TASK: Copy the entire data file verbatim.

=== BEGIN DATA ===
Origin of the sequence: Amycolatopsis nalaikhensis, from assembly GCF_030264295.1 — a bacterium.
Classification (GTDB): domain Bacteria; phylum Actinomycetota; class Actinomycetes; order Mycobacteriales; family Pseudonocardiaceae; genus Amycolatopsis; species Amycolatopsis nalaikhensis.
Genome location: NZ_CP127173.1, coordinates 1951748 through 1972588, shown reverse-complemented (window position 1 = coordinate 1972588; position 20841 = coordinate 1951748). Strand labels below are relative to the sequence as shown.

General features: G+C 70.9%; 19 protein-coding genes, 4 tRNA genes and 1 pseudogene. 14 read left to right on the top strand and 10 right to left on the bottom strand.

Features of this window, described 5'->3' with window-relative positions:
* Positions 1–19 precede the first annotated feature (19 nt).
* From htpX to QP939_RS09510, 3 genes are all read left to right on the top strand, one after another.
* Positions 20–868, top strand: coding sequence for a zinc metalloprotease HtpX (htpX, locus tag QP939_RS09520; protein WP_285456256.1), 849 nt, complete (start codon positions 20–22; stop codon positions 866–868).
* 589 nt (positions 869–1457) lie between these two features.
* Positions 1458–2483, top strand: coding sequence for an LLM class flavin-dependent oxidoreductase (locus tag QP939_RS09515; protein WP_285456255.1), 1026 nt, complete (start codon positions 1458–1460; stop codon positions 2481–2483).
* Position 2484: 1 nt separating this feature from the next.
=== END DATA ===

Origin of the sequence: Amycolatopsis nalaikhensis, from assembly GCF_030264295.1 — a bacterium.
Classification (GTDB): domain Bacteria; phylum Actinomycetota; class Actinomycetes; order Mycobacteriales; family Pseudonocardiaceae; genus Amycolatopsis; species Amycolatopsis nalaikhensis.
Genome location: NZ_CP127173.1, coordinates 1951748 through 1972588, shown reverse-complemented (window position 1 = coordinate 1972588; position 20841 = coordinate 1951748). Strand labels below are relative to the sequence as shown.

General features: G+C 70.9%; 19 protein-coding genes, 4 tRNA genes and 1 pseudogene. 14 read left to right on the top strand and 10 right to left on the bottom strand.

Features of this window, described 5'->3' with window-relative positions:
* Positions 1–19 precede the first annotated feature (19 nt).
* From htpX to QP939_RS09510, 3 genes are all read left to right on the top strand, one after another.
* Positions 20–868, top strand: coding sequence for a zinc metalloprotease HtpX (htpX, locus tag QP939_RS09520; protein WP_285456256.1), 849 nt, complete (start codon positions 20–22; stop codon positions 866–868).
* 589 nt (positions 869–1457) lie between these two features.
* Positions 1458–2483, top strand: coding sequence for an LLM class flavin-dependent oxidoreductase (locus tag QP939_RS09515; protein WP_285456255.1), 1026 nt, complete (start codon positions 1458–1460; stop codon positions 2481–2483).
* Position 2484: 1 nt separating this feature from the next.